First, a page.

Mac Pro Audio Update Firmware Cuts Performance Lag
A firmware update usually doesn't grab much attention--particularly if it's released in the midst of Macworld Expo. And yet, last week's release of Mac Pro Audio Update 1.0 brings welcome relief to many Mac Pro users. Our tests found that the firmware update improves the performance of the desktops Apple released last March when they're running the latest version of Snow Leopard.
To recap, the audio update firmware rolled out a week ago is meant to fix a problem where processors in 2009 Mac Pros seemed to go into overdrive when doing something as seemingly simple as playing a song in iTunes or writing data to an external hard drive. We had heard some grumbling about the problem in our Macworld.com forums, where folks complained that their processor temperature spiked whenever iTunes was playing, but it was unclear whether or not this higher temperature posed any kind of real threat to processor or system health. A post on Ars Technica indicated that performance times were adversely affected when music files were being played--as much as a 20-percent hit, according to users.
To find out what kind of performance hit the Mac Pro Audio Update 1.0 was trying to address, and how well it did at correcting the problem, we conducted a couple of tests on a stock 2.66GHz Mac Pro running Mac OS X 10.6.2 with 3GB of RAM installed. Then we downloaded Mac Pro Audio Update 1.0 and ran the tests again.
Before the update, running an Aperture 2 import test took 19 percent longer to complete when iTunes was playing in the background than when Aperture ran alone. After installing the update, we saw just a one-second time difference.
Similarly, a Compressor encode test took 16 percent longer when we ran that program at the same we were running iTunes before we installed the firmware update. Afterward, the gap also narrowed to one second after the update.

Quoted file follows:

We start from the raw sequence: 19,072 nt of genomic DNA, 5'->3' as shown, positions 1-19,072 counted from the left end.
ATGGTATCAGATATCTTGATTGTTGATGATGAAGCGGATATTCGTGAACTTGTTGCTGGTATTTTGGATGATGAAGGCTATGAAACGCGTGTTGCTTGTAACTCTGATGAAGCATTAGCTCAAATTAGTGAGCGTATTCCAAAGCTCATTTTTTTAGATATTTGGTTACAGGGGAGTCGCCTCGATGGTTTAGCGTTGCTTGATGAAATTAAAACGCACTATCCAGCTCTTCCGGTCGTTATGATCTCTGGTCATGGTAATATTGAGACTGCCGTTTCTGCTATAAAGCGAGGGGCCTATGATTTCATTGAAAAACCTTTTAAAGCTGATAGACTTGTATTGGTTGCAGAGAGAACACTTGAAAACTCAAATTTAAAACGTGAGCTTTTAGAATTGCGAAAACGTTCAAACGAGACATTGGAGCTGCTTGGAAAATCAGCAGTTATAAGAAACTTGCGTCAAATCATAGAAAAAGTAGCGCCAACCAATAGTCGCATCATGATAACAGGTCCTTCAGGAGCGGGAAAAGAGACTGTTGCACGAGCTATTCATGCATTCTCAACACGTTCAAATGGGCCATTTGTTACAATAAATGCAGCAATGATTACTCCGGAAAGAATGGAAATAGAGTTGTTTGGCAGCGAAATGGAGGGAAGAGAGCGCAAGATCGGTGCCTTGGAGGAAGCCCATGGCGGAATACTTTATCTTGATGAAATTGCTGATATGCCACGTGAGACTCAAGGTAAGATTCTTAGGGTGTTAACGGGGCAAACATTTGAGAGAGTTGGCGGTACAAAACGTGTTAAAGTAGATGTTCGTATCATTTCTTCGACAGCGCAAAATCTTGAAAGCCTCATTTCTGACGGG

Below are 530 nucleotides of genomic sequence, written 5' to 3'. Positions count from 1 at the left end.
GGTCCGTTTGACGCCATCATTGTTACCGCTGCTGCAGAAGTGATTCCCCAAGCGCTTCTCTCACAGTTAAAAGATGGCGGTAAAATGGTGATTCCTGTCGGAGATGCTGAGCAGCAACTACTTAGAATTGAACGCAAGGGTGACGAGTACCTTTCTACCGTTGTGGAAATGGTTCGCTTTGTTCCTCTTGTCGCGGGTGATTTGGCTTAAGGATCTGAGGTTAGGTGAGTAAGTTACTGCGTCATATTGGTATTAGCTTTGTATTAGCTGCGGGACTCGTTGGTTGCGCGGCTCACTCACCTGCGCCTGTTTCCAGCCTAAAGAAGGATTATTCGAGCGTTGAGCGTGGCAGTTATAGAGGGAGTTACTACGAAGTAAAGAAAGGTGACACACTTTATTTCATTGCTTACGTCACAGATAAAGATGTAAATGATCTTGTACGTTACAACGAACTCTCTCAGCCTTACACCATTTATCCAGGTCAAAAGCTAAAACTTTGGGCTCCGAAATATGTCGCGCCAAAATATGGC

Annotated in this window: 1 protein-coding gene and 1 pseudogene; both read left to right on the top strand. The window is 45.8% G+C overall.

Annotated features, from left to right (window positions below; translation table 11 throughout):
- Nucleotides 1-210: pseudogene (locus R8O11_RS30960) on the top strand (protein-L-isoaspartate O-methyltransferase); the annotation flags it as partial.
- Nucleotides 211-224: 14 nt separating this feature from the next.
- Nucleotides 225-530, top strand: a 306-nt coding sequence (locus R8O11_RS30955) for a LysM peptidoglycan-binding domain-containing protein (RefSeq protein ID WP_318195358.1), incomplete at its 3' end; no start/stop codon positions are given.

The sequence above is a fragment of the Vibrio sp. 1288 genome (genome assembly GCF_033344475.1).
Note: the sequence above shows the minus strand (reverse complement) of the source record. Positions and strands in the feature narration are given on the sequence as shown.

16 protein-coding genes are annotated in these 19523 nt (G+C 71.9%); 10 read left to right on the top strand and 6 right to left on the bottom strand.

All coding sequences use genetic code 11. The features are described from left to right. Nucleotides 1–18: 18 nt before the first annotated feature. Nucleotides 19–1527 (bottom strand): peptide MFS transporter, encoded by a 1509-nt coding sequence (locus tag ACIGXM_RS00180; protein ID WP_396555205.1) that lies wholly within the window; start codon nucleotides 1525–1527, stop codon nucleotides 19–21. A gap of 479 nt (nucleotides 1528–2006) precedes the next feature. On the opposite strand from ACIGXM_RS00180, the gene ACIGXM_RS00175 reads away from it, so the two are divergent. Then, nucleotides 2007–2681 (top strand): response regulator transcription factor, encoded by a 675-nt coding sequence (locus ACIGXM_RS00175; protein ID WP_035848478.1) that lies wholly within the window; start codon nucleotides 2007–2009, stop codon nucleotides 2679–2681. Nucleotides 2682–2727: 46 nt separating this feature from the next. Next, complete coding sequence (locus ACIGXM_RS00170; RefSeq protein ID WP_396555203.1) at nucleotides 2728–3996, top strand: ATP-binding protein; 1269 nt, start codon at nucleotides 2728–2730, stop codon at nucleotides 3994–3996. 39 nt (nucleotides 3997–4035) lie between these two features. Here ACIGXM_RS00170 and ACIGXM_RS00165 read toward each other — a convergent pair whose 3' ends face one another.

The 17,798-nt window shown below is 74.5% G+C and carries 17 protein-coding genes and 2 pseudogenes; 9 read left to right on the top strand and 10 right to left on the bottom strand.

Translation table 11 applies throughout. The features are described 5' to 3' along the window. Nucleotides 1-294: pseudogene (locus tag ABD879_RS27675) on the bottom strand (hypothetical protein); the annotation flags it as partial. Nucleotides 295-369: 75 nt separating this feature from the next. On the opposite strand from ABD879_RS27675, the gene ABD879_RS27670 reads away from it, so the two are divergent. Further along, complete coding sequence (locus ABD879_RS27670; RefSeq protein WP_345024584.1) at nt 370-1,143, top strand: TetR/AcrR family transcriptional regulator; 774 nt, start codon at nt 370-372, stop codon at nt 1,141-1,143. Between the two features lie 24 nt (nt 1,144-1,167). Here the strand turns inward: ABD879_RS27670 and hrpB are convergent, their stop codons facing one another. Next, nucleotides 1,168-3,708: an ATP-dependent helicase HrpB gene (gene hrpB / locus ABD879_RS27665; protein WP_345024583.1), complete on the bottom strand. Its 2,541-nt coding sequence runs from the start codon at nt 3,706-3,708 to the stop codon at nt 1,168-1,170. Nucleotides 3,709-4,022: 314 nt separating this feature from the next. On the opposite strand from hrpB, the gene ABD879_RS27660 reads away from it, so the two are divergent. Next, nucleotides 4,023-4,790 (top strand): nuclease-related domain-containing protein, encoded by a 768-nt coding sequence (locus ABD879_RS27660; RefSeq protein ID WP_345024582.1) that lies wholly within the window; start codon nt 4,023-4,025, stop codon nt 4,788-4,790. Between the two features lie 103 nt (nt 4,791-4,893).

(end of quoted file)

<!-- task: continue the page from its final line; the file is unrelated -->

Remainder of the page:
For the purposes of comparison, we ran the same tests on a 27-inch iMac with a 2.66GHz Core i5 processor. (Just once this time, as there's no firmware update to install.) We recorded a one-second difference between running the applications alone and with musical accompaniment via iTunes.
We installed iStat menus on the Mac Pro to help get an idea of what was going on under the hood. (iStat menus is a set of monitoring tools for your menu bar; you can read more about it at MacOSXHints.com.) You can see from the table that the CPU temperature sensor readings averaged around 120 degrees when running Aperture and iTunes before the update. After the update, the Mac Pro's temperature was cooler--around 90 degrees. iStat's CPU power monitor reported drawing around 72W before the update, but dropped to around 30W after the firmware update was in place. Similarly, iStat's Power Supply monitor showed the desktop drawing 165W before the update and 105W after installing the update.
Mac Pro Audio Update 1.0 only works with Snow Leopard, though it's worth noting that Mac users running Mac OS X 10.5 have also complained about the problem. Hopefully, help will be on the way to these Leopard users soon.
[James Galbraith is Macworld Lab director.]